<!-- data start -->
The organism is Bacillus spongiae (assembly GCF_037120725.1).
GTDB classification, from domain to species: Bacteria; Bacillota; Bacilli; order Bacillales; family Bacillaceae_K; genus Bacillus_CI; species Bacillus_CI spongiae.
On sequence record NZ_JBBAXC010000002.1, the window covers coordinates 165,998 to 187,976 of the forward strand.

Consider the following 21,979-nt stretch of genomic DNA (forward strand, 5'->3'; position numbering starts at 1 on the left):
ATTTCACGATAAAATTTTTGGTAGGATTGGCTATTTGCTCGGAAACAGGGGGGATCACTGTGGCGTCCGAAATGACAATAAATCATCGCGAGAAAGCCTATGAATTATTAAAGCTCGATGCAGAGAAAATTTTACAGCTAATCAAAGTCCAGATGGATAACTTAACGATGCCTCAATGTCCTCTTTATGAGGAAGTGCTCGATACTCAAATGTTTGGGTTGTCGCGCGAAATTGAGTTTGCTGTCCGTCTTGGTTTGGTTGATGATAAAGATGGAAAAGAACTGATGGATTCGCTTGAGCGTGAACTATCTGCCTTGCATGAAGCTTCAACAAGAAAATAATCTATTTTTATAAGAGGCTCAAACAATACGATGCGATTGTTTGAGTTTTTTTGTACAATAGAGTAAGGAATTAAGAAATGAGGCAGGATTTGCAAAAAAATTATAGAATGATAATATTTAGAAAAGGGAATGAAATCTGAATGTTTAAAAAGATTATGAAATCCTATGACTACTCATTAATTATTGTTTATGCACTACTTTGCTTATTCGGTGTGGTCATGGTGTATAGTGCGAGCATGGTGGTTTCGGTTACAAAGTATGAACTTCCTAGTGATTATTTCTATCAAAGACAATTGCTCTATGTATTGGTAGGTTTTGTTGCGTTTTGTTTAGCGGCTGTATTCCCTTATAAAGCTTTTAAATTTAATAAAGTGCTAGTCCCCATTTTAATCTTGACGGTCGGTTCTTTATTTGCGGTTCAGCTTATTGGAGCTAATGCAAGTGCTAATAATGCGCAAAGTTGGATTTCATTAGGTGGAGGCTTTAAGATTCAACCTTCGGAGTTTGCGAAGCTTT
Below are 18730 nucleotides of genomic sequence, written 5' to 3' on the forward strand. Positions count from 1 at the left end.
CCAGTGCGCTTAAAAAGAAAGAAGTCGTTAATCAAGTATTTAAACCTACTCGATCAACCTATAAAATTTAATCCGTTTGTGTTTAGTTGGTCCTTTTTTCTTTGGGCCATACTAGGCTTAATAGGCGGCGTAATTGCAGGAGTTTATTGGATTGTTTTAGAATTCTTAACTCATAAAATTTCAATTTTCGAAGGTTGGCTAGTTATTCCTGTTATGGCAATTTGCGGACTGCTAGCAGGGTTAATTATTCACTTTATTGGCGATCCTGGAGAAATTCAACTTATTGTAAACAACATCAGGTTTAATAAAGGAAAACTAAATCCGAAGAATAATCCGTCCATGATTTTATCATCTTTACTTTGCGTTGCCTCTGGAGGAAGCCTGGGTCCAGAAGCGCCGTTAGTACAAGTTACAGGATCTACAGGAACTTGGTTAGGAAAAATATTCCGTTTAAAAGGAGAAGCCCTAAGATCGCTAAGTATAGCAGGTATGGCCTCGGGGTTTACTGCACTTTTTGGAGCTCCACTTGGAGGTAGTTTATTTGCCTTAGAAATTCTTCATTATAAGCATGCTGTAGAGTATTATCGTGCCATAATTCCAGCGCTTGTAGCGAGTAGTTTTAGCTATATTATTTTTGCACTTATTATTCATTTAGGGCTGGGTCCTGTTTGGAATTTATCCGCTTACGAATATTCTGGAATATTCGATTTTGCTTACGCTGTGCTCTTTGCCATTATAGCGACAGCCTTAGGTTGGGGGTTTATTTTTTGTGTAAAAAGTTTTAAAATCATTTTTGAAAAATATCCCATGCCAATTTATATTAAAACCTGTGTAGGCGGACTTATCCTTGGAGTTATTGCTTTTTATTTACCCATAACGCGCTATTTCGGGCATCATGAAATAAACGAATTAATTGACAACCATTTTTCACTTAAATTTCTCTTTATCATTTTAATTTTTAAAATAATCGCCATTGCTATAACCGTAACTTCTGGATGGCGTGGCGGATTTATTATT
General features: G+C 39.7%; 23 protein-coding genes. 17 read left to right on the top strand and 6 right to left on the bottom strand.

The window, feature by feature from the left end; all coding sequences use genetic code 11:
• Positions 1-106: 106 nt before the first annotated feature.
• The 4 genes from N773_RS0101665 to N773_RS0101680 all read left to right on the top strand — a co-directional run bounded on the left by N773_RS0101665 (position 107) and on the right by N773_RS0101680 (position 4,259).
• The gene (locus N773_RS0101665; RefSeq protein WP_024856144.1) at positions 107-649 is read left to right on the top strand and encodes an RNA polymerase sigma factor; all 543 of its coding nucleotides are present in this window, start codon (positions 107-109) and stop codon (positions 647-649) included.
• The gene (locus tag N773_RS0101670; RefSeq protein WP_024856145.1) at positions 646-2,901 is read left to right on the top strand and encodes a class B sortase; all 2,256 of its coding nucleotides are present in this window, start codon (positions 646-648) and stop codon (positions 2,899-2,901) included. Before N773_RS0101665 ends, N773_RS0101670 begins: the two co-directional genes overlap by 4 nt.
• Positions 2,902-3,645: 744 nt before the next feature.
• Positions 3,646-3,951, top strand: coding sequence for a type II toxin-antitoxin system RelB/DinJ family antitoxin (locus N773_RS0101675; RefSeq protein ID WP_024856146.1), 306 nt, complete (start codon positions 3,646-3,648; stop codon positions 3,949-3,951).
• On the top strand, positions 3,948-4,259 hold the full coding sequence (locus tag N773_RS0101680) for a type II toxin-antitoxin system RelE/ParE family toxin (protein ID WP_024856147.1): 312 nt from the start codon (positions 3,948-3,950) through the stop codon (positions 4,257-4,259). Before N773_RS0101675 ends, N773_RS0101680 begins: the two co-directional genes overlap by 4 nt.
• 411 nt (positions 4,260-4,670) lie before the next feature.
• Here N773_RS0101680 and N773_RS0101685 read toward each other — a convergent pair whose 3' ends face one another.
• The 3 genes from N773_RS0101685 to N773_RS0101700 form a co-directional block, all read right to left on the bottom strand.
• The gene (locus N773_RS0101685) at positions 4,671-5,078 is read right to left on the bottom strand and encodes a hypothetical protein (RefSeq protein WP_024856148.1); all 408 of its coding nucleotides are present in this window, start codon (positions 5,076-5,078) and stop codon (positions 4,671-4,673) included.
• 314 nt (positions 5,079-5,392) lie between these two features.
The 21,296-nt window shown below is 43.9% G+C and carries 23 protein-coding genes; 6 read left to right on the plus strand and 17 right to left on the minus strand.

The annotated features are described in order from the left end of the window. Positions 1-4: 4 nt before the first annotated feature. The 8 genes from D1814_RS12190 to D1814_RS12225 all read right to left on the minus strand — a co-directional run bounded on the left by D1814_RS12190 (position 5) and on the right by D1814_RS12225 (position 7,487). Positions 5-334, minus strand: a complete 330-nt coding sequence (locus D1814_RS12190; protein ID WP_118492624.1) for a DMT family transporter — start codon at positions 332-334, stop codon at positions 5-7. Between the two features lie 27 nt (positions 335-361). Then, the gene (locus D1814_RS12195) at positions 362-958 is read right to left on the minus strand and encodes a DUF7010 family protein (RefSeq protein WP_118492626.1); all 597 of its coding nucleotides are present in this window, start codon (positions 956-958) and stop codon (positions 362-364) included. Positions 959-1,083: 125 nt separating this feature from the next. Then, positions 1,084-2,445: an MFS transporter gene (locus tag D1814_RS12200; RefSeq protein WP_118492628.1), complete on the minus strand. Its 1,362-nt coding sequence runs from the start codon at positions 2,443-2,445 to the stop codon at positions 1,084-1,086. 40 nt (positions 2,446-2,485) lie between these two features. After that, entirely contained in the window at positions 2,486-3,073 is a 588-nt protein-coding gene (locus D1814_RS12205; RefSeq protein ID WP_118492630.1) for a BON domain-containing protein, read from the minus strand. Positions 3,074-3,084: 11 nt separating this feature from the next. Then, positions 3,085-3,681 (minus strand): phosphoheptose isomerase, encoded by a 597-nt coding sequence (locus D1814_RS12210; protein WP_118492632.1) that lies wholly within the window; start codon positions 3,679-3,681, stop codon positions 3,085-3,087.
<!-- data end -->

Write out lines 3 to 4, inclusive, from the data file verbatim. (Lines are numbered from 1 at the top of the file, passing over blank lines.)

On sequence record NZ_JBBAXC010000002.1, the window covers coordinates 165,998 to 187,976 of the forward strand.

Consider the following 21,979-nt stretch of genomic DNA (forward strand, 5'->3'; position numbering starts at 1 on the left):